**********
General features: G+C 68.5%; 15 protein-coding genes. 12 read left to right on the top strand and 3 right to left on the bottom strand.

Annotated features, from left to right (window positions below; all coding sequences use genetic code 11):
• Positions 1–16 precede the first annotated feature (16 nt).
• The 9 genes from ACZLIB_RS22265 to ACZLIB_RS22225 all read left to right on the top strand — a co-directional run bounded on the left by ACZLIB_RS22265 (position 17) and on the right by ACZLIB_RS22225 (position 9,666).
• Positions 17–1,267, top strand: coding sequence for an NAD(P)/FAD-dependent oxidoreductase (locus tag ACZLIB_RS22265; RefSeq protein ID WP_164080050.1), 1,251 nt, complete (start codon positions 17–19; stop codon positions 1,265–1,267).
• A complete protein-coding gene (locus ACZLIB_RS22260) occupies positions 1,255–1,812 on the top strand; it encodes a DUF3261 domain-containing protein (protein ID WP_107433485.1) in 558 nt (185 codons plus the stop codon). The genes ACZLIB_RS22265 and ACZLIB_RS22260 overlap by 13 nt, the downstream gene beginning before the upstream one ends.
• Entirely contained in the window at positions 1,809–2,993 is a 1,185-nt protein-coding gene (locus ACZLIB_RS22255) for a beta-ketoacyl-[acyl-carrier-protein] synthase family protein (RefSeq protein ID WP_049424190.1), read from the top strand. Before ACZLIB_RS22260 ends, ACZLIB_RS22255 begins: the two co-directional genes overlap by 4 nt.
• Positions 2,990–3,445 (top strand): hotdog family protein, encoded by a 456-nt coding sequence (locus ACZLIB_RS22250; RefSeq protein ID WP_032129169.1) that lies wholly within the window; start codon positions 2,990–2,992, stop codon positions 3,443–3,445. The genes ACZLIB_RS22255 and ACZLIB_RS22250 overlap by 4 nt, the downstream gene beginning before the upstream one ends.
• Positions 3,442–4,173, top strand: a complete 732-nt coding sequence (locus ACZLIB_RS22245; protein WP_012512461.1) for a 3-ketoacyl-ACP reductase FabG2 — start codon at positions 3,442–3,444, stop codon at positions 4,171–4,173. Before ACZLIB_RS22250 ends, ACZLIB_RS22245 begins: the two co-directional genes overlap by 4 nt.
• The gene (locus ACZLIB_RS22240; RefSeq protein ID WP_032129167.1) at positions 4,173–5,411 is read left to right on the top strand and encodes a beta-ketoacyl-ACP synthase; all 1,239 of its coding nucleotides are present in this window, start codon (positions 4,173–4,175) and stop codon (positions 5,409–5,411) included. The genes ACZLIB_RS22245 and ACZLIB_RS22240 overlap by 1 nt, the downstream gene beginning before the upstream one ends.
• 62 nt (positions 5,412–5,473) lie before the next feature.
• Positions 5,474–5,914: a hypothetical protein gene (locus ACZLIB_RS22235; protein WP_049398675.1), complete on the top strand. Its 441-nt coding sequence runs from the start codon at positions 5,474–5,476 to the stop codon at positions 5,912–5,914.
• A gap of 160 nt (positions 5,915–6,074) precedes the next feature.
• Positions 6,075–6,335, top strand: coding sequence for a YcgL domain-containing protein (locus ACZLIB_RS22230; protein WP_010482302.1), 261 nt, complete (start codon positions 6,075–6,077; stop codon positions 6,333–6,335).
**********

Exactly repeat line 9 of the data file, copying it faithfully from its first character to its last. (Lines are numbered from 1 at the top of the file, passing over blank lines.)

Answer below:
• Positions 3,442–4,173, top strand: a complete 732-nt coding sequence (locus ACZLIB_RS22245; protein WP_012512461.1) for a 3-ketoacyl-ACP reductase FabG2 — start codon at positions 3,442–3,444, stop codon at positions 4,171–4,173. Before ACZLIB_RS22250 ends, ACZLIB_RS22245 begins: the two co-directional genes overlap by 4 nt.